Trinity College Dublin is still trying to recover almost €1m lost to a computer fraud at its fundraising wing last year.
The university was left on the hook for amounts obtained by scammers from Trinity Foundation donors. It is believed they had received a fraudulent email, purporting to be from the foundation, directing them to send donations to alternative bank accounts. While the amount involved was not confirmed when the scam emerged last year, some details are set out in TCD’s financial statement for the year to September 30, 2017.
In a governance and financial control statement, TCD provost Patrick Prendergast and chief financial officer Ian Matthews said the total cost was €974,781.
The loss is to be funded out of TCD’s commercial revenues. The cost includes legal fees and an external computer forensic team hired to help establish what happened.
“The university is continuing its efforts to recover the funds through legal action and liaison with its insurers and with police and state authorities in Ireland, the UK and Germany,” it said. Control of the foundation’s payment processes was transferred immediately after discovery of the fraud to Trinity’s financial services division.
An accompanying report from the comptroller and auditor general Seamus McCarthy reveals almost the same amount was spent in 2016/17 which was not compliant with guidelines on public procurement. The value of the goods and services for which 18 suppliers were paid was €981,000.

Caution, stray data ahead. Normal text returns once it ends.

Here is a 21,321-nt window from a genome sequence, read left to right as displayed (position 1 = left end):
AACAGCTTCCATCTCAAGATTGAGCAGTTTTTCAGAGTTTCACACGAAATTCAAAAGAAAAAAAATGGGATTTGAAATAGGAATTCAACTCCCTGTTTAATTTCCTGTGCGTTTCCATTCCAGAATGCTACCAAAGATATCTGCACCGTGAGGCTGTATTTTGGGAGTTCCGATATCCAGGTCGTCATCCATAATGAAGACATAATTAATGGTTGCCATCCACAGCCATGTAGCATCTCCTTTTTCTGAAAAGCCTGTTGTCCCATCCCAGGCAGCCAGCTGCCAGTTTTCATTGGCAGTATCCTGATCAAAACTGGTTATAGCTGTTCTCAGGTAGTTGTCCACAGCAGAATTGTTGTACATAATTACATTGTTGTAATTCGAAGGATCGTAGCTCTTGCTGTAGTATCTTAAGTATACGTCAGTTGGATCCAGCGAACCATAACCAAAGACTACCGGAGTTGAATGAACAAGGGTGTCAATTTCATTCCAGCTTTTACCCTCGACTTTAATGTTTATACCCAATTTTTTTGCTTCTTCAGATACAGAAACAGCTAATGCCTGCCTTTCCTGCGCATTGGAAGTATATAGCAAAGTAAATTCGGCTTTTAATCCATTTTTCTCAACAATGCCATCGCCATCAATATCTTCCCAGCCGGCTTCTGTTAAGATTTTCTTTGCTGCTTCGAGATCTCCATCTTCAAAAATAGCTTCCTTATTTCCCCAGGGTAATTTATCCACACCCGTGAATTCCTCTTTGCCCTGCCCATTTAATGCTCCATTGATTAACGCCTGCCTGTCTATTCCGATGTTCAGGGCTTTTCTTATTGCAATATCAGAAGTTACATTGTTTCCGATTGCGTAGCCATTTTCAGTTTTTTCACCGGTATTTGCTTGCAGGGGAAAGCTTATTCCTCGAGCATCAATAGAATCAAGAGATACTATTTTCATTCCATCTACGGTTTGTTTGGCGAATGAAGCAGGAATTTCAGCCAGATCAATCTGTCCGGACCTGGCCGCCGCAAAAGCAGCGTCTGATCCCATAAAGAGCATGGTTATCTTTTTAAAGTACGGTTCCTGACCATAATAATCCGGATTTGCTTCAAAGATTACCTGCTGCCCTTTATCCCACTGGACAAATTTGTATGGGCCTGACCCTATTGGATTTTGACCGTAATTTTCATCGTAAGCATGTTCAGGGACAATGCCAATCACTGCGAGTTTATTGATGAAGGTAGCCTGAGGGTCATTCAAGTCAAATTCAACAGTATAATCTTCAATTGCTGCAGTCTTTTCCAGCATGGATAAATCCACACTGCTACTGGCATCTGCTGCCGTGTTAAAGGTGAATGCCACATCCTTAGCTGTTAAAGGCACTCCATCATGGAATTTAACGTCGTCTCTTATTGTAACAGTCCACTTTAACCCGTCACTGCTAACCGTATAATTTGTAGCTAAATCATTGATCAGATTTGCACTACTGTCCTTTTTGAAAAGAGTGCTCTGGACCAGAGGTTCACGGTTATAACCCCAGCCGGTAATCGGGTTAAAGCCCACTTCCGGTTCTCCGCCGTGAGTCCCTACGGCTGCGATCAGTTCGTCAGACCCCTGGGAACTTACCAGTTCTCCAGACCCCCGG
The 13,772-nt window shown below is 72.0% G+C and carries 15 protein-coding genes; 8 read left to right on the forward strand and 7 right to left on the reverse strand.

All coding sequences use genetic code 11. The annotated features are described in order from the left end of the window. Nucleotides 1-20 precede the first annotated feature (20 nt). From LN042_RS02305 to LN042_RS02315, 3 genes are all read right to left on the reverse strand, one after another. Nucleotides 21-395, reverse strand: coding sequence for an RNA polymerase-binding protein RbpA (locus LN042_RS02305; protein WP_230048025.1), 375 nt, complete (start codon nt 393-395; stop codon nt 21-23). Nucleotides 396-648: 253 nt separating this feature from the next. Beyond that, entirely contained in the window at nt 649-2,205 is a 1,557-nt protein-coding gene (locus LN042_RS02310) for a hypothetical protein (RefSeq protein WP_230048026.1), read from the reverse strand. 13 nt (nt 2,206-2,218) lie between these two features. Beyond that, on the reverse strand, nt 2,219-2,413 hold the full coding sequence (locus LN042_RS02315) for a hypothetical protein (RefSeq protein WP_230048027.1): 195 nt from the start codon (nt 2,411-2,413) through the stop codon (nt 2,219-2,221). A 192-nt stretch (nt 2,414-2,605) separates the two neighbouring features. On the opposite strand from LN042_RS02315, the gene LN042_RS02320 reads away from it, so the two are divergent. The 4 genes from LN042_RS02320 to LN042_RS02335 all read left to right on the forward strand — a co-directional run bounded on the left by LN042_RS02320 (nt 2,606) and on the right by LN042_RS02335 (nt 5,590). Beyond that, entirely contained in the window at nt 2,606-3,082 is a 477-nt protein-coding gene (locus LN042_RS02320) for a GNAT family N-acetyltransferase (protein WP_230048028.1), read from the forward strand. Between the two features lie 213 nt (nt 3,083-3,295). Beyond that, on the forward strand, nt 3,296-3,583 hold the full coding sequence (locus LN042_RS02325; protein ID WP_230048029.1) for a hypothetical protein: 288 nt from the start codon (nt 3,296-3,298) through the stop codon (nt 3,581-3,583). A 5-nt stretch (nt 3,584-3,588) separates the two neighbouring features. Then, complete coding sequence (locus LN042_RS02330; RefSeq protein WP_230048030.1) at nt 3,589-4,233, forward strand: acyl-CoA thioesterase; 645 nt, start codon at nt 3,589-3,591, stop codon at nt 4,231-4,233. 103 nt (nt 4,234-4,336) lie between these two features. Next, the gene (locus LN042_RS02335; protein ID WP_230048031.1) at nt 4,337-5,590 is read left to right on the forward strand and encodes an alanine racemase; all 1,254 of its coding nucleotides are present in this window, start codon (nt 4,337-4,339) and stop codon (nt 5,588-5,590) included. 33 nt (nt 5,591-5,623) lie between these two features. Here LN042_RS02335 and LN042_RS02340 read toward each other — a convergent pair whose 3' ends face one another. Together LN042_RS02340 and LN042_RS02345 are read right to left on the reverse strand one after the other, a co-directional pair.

TCD’s financial control statement says more than 99% of its spending in the year to the end of last September was fully compliant with procurement law. Whenever applicable, it said, it used the services and frameworks of the Office of Government Procurement and the Education Procurement Service, and it continues to work towards full compliance with guidelines.
The university spent €345m in the year, €17.9m more than the year to September 2016, but income also rose to €355.8m. While most of the €20m rise came from higher research and academic fee income, TCD also received its first State grants rise in several years.
However, the €500,000 rise only brings the amount back on par with the €44.5m it got in 2014/15 and leaves it €10m short of State grant income in 2012/13. After other accounting factors are considered, the university reported a deficit of €4.9m, less than half of the €9.4m in the year to September 2016.
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